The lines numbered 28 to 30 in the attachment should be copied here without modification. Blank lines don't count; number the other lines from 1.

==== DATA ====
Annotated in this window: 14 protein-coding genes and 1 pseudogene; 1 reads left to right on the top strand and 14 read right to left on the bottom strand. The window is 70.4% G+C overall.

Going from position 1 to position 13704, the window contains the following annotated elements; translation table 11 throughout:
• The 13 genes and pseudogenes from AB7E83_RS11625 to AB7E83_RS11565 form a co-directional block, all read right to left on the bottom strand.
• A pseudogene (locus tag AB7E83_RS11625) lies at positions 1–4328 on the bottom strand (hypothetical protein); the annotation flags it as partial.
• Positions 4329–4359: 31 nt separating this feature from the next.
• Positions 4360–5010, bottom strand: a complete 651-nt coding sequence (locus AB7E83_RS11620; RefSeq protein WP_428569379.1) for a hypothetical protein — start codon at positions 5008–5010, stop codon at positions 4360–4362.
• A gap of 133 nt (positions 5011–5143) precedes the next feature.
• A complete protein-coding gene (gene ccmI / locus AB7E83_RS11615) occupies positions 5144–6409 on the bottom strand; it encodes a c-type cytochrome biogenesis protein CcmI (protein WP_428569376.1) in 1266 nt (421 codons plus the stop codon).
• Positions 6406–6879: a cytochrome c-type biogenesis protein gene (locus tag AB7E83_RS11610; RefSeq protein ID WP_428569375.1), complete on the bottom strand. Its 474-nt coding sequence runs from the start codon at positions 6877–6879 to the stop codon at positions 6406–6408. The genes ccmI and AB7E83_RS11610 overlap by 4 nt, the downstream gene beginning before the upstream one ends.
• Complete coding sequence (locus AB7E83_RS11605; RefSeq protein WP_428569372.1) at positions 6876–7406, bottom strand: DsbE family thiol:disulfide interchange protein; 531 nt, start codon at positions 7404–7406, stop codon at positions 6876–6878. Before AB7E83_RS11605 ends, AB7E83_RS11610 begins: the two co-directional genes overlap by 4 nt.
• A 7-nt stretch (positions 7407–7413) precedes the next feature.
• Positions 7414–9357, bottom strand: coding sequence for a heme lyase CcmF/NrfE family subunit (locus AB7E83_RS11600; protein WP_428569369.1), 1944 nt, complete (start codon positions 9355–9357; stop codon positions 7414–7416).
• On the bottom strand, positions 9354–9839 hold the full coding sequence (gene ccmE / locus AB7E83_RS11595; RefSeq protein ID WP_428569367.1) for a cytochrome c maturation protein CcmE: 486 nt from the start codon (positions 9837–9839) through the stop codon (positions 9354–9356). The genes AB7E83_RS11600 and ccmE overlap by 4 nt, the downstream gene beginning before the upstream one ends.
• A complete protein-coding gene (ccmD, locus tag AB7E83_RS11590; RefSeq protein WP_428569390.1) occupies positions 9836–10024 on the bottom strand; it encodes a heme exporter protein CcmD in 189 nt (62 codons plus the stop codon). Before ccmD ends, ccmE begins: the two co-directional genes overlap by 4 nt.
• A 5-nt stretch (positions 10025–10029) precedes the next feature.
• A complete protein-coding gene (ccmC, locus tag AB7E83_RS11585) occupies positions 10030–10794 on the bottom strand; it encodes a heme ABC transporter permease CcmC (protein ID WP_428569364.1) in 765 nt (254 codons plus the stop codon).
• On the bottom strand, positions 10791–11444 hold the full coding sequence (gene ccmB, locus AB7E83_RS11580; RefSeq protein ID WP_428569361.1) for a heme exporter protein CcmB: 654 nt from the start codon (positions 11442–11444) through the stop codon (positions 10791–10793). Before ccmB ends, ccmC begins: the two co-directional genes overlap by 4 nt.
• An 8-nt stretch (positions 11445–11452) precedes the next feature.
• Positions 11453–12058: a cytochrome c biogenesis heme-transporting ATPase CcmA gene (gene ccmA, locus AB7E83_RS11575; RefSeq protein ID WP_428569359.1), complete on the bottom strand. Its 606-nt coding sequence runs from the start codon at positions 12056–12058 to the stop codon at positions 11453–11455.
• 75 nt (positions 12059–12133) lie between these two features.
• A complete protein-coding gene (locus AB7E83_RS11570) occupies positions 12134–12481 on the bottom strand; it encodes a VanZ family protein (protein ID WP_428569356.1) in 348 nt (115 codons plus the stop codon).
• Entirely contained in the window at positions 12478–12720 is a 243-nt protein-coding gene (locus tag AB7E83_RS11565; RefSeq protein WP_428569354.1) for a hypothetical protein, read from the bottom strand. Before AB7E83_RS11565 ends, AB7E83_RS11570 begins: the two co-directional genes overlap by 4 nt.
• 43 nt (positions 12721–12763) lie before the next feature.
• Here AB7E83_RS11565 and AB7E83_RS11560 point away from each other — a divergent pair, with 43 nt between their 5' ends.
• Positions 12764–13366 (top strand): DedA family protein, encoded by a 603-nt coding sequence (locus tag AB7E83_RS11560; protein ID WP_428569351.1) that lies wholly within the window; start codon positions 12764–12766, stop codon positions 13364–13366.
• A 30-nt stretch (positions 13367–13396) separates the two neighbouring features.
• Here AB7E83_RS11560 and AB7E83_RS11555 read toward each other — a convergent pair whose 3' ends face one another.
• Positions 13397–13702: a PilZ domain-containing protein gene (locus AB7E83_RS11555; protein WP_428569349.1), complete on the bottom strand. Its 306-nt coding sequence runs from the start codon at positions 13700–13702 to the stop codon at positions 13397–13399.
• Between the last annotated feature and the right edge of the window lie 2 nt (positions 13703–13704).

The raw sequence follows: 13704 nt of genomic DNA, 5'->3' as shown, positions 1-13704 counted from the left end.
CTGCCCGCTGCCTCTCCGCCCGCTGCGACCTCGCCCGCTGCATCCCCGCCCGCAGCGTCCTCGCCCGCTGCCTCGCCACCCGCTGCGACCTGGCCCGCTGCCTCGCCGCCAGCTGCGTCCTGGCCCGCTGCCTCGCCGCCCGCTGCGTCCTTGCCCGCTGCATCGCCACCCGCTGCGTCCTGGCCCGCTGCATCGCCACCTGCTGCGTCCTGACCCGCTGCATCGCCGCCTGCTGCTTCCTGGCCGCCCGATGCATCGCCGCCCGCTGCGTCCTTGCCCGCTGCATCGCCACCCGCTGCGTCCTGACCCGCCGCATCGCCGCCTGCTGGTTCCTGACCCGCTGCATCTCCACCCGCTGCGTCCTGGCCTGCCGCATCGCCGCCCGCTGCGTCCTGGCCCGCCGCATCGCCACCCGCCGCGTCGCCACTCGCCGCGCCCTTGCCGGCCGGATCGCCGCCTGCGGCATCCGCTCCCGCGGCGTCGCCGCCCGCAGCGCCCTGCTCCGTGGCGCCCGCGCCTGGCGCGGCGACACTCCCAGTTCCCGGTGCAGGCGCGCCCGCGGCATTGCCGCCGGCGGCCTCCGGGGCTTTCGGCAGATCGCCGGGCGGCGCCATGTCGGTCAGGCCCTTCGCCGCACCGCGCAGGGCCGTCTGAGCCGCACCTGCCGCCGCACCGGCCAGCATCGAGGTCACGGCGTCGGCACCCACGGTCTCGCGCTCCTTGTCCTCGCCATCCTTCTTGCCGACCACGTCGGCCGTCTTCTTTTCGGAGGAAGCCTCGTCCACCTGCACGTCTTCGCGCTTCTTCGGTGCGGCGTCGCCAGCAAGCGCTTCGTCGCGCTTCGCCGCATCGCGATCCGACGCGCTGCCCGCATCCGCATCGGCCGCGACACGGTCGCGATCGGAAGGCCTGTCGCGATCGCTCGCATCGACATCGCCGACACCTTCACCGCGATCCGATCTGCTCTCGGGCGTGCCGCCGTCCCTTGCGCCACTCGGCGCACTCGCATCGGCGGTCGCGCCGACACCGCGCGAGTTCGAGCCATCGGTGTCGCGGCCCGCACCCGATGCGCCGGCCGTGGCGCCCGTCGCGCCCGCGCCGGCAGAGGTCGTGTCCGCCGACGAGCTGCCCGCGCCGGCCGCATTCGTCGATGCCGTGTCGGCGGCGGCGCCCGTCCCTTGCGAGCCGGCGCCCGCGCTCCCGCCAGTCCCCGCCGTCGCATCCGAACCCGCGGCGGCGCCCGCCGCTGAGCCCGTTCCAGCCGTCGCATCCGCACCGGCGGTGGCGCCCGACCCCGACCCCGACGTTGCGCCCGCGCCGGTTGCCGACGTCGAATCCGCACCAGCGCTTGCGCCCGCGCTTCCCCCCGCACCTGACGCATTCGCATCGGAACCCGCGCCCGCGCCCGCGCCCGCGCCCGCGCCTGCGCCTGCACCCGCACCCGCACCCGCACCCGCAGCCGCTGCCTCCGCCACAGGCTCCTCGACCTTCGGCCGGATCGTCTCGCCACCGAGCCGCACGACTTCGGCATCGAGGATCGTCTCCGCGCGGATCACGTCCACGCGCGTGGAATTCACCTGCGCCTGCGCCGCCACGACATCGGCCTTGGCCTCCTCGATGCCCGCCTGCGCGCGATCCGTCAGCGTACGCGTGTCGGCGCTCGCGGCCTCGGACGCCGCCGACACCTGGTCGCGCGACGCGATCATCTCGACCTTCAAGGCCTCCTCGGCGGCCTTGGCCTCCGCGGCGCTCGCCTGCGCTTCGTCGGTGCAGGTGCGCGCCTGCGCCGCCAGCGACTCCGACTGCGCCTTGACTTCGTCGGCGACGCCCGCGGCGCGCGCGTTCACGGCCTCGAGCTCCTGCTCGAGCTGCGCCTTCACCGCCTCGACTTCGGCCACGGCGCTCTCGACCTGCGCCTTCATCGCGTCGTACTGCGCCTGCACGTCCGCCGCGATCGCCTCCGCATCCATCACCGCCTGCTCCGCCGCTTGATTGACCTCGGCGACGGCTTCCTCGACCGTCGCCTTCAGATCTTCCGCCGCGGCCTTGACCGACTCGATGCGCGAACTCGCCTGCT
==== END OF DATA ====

• Positions 13397–13702: a PilZ domain-containing protein gene (locus AB7E83_RS11555; protein WP_428569349.1), complete on the bottom strand. Its 306-nt coding sequence runs from the start codon at positions 13700–13702 to the stop codon at positions 13397–13399.
• Between the last annotated feature and the right edge of the window lie 2 nt (positions 13703–13704).

The raw sequence follows: 13704 nt of genomic DNA, 5'->3' as shown, positions 1-13704 counted from the left end.